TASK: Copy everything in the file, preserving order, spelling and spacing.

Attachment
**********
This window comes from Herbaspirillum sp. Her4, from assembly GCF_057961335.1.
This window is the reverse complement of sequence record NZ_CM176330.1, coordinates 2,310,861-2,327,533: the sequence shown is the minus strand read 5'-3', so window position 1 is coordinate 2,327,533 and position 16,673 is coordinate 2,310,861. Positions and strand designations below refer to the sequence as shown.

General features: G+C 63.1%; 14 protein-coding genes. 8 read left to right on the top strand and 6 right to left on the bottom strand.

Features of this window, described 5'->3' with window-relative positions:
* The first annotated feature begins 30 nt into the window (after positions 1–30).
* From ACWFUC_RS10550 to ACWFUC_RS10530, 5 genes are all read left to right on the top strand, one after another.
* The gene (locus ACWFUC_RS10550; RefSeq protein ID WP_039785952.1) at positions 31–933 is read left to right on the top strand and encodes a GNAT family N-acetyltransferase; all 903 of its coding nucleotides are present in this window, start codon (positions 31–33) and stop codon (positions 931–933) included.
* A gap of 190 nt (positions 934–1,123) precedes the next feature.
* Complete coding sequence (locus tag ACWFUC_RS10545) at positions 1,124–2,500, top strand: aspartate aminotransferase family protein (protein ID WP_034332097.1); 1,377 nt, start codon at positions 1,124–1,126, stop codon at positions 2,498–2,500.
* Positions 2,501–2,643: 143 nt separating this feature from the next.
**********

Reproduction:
This window comes from Herbaspirillum sp. Her4, from assembly GCF_057961335.1.
This window is the reverse complement of sequence record NZ_CM176330.1, coordinates 2,310,861-2,327,533: the sequence shown is the minus strand read 5'-3', so window position 1 is coordinate 2,327,533 and position 16,673 is coordinate 2,310,861. Positions and strand designations below refer to the sequence as shown.

General features: G+C 63.1%; 14 protein-coding genes. 8 read left to right on the top strand and 6 right to left on the bottom strand.

Features of this window, described 5'->3' with window-relative positions:
* The first annotated feature begins 30 nt into the window (after positions 1–30).
* From ACWFUC_RS10550 to ACWFUC_RS10530, 5 genes are all read left to right on the top strand, one after another.
* The gene (locus ACWFUC_RS10550; RefSeq protein ID WP_039785952.1) at positions 31–933 is read left to right on the top strand and encodes a GNAT family N-acetyltransferase; all 903 of its coding nucleotides are present in this window, start codon (positions 31–33) and stop codon (positions 931–933) included.
* A gap of 190 nt (positions 934–1,123) precedes the next feature.
* Complete coding sequence (locus tag ACWFUC_RS10545) at positions 1,124–2,500, top strand: aspartate aminotransferase family protein (protein ID WP_034332097.1); 1,377 nt, start codon at positions 1,124–1,126, stop codon at positions 2,498–2,500.
* Positions 2,501–2,643: 143 nt separating this feature from the next.